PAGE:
“One of the greatest impacts of the program has more to do with young parents’ self esteem at a moment when they're trying to envision what it's going to be like to be a mother or a father,” Cabaniss says. “By constructing this song that is custom made for their child and often with their child's name in it, it's like a little bespoke piece. I think that boosts their ego and helps them feel better about themselves.”
Master’s student Grace Law, who will be serving as the Colorado Lullaby Project Coordinator as well as a teaching artist, is excited to see the pairings of the student teaching artists with the mothers.
“I'm really excited to see the lullabies actually get created,” Law says. “It’ll be interesting to have somebody who might not have a musical background bring their vision of a lullaby to life.”
How the College of Music fits in
The Lullaby Project team advocates for a personalized and peer-learning approach to creating the lullabies. “We don't prescribe any kind of method. The object here is to do collaborative songwriting with young parents and their families,” Cabaniss continues. “We have some values that are common like making recordings of the work so it gets documented and used. What we try to do is to inspire more than we dictate.”
That approach is what makes the College of Music a perfect partner for the Lullaby Project.
“From the initial conversations we've had, the big difference at the University of Colorado Boulder is that you have the potential of not only working with students, but also with faculty and staff members in a cross-generational and cross-experiential group,” Cabaniss explains. “We don't work that way at Carnegie, with professional teaching artists and musicians—so to have a university community is extraordinary and really cool.”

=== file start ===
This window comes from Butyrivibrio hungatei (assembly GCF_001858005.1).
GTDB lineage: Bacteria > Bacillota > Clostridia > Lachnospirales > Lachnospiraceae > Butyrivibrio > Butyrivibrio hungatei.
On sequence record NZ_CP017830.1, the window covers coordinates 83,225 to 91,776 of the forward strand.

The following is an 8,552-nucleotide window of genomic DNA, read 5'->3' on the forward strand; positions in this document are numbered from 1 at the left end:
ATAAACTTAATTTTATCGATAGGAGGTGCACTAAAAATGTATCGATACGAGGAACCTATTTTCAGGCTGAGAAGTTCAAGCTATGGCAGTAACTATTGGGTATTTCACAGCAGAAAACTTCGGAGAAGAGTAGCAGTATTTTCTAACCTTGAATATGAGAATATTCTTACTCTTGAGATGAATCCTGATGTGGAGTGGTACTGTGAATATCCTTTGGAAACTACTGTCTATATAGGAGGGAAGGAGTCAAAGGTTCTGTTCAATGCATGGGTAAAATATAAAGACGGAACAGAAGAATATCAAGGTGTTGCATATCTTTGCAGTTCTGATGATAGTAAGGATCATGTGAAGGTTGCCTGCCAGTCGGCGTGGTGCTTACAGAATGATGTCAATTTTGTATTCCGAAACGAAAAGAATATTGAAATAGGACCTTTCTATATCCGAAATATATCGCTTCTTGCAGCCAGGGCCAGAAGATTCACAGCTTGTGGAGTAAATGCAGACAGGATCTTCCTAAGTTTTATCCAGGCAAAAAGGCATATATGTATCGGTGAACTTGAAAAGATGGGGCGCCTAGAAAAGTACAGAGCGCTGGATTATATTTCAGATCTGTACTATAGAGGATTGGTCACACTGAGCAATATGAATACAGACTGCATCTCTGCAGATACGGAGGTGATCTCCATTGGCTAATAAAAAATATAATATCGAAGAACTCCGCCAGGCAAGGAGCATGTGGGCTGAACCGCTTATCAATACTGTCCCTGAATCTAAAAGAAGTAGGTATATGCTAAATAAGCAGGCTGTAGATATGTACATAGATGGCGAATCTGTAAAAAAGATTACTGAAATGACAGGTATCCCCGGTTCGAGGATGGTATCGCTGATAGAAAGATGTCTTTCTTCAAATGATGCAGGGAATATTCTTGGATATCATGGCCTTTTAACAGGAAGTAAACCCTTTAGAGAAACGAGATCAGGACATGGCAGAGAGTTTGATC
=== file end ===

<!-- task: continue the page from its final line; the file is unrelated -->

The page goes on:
Students from the College of Music will be working together with families from Boulder Community Health and Children’s Hospital of Colorado in Aurora. They’ll also be partnering with the College of Music's Entrepreneurship Center for Music and the Reneé Crown Institute.
The roster of 10 teaching musicians includes students from all backgrounds, as well as artists who can empathize as parents themselves.
“We pretty much have every department covered in a way with some music education students, those with a heavy jazz background, people who are composition majors, and so on. They all have different styles that they can pull from,” Law explains. “When you create a lullaby, not every mom is going to want their lullaby to sound like a Beethoven serenade. We could have people who love death metal or hard rock or stuff like that—we have the flexibility for that, which I think is great.”
Law also hopes CU Boulder will be able to establish a lasting partnership with the Lullaby Project here in Colorado. “The long term goal is that the foundations of Boulder Community Health and Children's Hospital of Colorado will underwrite this project to create sustainable employment for graduate students and students who want to be involved,” she says.
All their hard work will culminate in a beautiful concert on May 9 in Grusin Music Hall. Open to the public, community members will learn more about the project and experience musicians and parents performing the pieces written for their children.